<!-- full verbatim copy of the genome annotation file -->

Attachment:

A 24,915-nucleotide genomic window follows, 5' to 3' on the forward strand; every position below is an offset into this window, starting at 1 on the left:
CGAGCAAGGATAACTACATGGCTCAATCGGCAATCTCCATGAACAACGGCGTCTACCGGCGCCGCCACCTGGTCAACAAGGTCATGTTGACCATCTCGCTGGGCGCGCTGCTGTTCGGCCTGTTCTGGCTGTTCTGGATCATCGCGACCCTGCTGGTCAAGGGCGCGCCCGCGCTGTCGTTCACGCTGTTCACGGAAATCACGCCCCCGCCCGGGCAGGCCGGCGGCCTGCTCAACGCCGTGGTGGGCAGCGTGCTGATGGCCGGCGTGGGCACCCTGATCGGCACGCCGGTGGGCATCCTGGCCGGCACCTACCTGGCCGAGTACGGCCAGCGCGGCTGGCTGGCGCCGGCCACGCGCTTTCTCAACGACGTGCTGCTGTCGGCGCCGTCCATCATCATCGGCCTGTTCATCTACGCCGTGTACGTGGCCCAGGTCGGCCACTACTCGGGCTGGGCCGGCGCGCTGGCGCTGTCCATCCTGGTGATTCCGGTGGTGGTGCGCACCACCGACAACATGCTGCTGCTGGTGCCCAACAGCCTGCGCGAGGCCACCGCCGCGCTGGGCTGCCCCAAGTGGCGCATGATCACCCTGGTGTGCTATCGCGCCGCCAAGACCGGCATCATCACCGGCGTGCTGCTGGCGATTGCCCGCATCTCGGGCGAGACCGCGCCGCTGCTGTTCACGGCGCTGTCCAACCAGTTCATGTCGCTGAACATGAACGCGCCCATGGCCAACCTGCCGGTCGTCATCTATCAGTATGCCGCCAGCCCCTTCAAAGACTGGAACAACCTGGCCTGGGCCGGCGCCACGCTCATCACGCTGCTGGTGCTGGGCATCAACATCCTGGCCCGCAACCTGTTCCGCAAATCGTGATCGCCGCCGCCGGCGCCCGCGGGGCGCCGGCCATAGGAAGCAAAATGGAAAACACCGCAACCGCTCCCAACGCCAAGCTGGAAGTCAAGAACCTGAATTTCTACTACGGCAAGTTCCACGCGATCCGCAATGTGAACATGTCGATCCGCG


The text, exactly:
A 24,915-nucleotide genomic window follows, 5' to 3' on the forward strand; every position below is an offset into this window, starting at 1 on the left:
CGAGCAAGGATAACTACATGGCTCAATCGGCAATCTCCATGAACAACGGCGTCTACCGGCGCCGCCACCTGGTCAACAAGGTCATGTTGACCATCTCGCTGGGCGCGCTGCTGTTCGGCCTGTTCTGGCTGTTCTGGATCATCGCGACCCTGCTGGTCAAGGGCGCGCCCGCGCTGTCGTTCACGCTGTTCACGGAAATCACGCCCCCGCCCGGGCAGGCCGGCGGCCTGCTCAACGCCGTGGTGGGCAGCGTGCTGATGGCCGGCGTGGGCACCCTGATCGGCACGCCGGTGGGCATCCTGGCCGGCACCTACCTGGCCGAGTACGGCCAGCGCGGCTGGCTGGCGCCGGCCACGCGCTTTCTCAACGACGTGCTGCTGTCGGCGCCGTCCATCATCATCGGCCTGTTCATCTACGCCGTGTACGTGGCCCAGGTCGGCCACTACTCGGGCTGGGCCGGCGCGCTGGCGCTGTCCATCCTGGTGATTCCGGTGGTGGTGCGCACCACCGACAACATGCTGCTGCTGGTGCCCAACAGCCTGCGCGAGGCCACCGCCGCGCTGGGCTGCCCCAAGTGGCGCATGATCACCCTGGTGTGCTATCGCGCCGCCAAGACCGGCATCATCACCGGCGTGCTGCTGGCGATTGCCCGCATCTCGGGCGAGACCGCGCCGCTGCTGTTCACGGCGCTGTCCAACCAGTTCATGTCGCTGAACATGAACGCGCCCATGGCCAACCTGCCGGTCGTCATCTATCAGTATGCCGCCAGCCCCTTCAAAGACTGGAACAACCTGGCCTGGGCCGGCGCCACGCTCATCACGCTGCTGGTGCTGGGCATCAACATCCTGGCCCGCAACCTGTTCCGCAAATCGTGATCGCCGCCGCCGGCGCCCGCGGGGCGCCGGCCATAGGAAGCAAAATGGAAAACACCGCAACCGCTCCCAACGCCAAGCTGGAAGTCAAGAACCTGAATTTCTACTACGGCAAGTTCCACGCGATCCGCAATGTGAACATGTCGATCCGCG